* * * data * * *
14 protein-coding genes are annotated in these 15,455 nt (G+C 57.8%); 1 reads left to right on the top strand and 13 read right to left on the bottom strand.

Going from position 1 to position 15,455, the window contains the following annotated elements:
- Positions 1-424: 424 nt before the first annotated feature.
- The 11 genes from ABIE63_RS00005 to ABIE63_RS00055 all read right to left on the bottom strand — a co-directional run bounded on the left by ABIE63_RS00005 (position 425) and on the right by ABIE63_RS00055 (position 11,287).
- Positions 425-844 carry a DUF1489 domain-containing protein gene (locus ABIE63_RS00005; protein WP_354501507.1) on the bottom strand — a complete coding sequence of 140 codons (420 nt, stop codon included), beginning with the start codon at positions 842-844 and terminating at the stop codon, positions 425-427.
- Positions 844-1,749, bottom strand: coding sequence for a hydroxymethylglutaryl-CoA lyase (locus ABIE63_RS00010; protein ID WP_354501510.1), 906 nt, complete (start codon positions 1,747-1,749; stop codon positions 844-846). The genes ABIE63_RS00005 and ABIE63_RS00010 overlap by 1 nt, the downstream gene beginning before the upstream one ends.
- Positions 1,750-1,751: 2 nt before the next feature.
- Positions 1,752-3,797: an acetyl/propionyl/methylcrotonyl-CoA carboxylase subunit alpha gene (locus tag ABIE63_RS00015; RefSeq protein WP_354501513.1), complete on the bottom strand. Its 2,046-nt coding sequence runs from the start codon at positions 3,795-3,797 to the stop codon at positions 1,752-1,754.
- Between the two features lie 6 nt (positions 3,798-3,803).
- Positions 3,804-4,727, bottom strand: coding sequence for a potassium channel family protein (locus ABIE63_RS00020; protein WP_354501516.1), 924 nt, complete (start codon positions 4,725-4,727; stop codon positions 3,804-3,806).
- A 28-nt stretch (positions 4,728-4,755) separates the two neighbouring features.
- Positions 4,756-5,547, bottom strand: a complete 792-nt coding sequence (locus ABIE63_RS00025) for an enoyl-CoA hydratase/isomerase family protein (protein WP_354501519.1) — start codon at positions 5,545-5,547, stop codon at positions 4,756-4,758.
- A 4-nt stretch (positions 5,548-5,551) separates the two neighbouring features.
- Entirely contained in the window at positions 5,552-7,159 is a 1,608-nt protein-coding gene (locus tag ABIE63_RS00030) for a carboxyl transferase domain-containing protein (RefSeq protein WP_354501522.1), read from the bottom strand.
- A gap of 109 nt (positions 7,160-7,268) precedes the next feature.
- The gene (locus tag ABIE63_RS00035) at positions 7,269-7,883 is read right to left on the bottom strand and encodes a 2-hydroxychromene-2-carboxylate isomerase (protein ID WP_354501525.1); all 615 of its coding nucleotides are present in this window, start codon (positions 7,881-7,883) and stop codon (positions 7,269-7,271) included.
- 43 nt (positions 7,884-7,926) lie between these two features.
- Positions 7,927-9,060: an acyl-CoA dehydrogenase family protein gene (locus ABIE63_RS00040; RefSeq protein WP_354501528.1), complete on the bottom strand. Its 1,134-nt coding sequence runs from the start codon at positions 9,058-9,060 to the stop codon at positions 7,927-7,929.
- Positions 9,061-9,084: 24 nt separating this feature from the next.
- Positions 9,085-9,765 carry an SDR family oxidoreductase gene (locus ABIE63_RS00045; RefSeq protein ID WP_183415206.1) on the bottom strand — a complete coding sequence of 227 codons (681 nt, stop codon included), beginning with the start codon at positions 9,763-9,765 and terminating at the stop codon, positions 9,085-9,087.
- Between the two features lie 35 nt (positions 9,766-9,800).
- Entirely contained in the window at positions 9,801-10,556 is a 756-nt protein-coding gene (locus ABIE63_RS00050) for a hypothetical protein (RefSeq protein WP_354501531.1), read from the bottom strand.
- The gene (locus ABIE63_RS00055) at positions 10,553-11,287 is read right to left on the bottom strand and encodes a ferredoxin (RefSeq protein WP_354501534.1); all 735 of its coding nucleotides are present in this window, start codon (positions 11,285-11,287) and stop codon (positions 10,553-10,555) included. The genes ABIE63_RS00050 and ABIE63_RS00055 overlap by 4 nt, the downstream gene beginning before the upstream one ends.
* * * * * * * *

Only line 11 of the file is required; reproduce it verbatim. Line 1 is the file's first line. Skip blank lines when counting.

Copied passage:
- A 28-nt stretch (positions 4,728-4,755) separates the two neighbouring features.